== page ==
Small Stuff on the Big Screen

A new short film delivers nanotech for the masses

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Physicist Ivan Schuller and host Adam Smith (L-R) in When Things Get Small.

A baseball zooms through clouds, straight through a wall and into the waiting hand of actor Adam Smith, who is tricked out like a magician, complete with wand, tuxedo and top hat. "How do you do it?" Smith asks conspiratorially. "You just need a small enough ball, of course." But Smith isn´t really explaining a magic trick. He´s talking nanotech, in the new short film When Things Get Small.

The 30-minute flick-a collaboration between physicist Ivan Schuller of the University of California at San Diego and producer Rich Wargo-is a corny romp through Schuller´s research into building the world´s smallest magnet. Before becoming a scientist, Schuller studied theater in college, an avocation that sparked his passion for changing the way scientists communicate with the public. His shtick is science as entertainment, and When Things Get Small is his first film effort. It may not be high art, but it smoothly introduces physics concepts while poking fun at stuffy science stereotypes-kind of like Beakman´s World for nanotech.

The main gag is all about peanuts: A ballpark-size bowl of them represents the number of atoms in a human hair, and peanut shells bombard Smith to explain how atoms collide. Zany graphics and low-tech special effects are used to illustrate the finer points of nanotech, like the quantum tunneling of electrons through thin surfaces of matter. Eventually, the journey reaches the guts of Schuller´s lab machinery, showing how scientists layer atoms to form nanodots, which might one day become the nanomagnet of Schuller´s dreams.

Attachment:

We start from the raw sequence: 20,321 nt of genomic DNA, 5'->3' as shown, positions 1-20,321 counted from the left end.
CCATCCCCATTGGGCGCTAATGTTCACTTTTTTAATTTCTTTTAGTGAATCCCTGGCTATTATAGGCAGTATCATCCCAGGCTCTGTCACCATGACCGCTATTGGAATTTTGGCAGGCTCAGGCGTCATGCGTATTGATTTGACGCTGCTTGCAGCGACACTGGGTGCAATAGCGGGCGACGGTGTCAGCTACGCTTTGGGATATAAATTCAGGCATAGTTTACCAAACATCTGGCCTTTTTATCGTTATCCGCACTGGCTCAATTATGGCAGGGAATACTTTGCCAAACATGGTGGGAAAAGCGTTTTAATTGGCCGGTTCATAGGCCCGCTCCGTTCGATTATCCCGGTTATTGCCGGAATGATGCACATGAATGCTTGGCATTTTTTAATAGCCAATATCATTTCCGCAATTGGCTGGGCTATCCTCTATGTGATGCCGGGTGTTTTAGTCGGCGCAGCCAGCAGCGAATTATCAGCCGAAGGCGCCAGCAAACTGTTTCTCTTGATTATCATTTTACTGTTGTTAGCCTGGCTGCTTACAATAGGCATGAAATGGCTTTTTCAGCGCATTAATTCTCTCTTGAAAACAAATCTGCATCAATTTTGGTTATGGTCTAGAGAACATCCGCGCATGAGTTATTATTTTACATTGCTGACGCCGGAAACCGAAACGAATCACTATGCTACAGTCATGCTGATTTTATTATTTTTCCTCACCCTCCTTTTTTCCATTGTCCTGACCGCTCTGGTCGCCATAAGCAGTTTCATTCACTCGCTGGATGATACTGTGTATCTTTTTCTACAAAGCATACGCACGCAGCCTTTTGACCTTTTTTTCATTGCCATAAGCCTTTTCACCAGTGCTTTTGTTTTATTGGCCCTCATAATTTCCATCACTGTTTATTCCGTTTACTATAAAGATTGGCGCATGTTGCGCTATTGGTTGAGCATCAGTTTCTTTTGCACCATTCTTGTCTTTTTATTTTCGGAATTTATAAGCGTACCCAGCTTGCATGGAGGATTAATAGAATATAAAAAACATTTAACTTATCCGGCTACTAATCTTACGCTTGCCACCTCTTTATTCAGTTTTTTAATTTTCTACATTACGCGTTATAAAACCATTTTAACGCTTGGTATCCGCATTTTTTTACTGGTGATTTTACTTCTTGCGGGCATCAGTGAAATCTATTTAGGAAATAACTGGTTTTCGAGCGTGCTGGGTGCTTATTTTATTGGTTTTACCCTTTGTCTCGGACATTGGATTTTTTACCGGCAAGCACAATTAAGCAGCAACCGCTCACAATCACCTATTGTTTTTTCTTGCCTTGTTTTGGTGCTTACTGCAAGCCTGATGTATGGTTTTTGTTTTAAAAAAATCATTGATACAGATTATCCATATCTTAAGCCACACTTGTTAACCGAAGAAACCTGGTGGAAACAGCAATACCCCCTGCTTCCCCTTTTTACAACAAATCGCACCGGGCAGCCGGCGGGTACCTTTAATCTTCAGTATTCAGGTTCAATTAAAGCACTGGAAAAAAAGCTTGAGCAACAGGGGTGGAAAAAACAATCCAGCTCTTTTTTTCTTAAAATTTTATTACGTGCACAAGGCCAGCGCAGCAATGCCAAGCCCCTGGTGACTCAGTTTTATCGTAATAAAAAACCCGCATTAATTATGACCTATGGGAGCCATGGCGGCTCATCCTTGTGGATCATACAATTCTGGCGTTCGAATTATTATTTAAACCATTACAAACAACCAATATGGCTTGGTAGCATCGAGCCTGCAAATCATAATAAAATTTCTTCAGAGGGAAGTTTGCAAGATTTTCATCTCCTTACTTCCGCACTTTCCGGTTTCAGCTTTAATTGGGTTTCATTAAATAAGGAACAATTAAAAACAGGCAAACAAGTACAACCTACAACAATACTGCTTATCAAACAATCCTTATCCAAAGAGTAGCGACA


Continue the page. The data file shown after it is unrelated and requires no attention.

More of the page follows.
Sure, the execution is goofy, but what´s novel here is the fact that the film represents a serious scientist disseminating his research findings to the public, in a format suitable for audiences "ages 15 to 85," as Schuller likes to say. He could have just published his findings on nanotech in a prestigious journal and called it a day (which he´s been doing over a 30-year career in science). Instead he spent three years and $400,000 dollars, underwritten by the National Science Foundation, UCSD and others, to make a funny movie about his project. "Most people think science is boring," Schuller says. "Why should we pretend that we´re like everyone else?" So is there another film on Schuller´s horizon? Yup, you guessed it-When Things Get Big.

Click here to watch When Things Get Small, download a podcast, and see behind-the-scenes footage.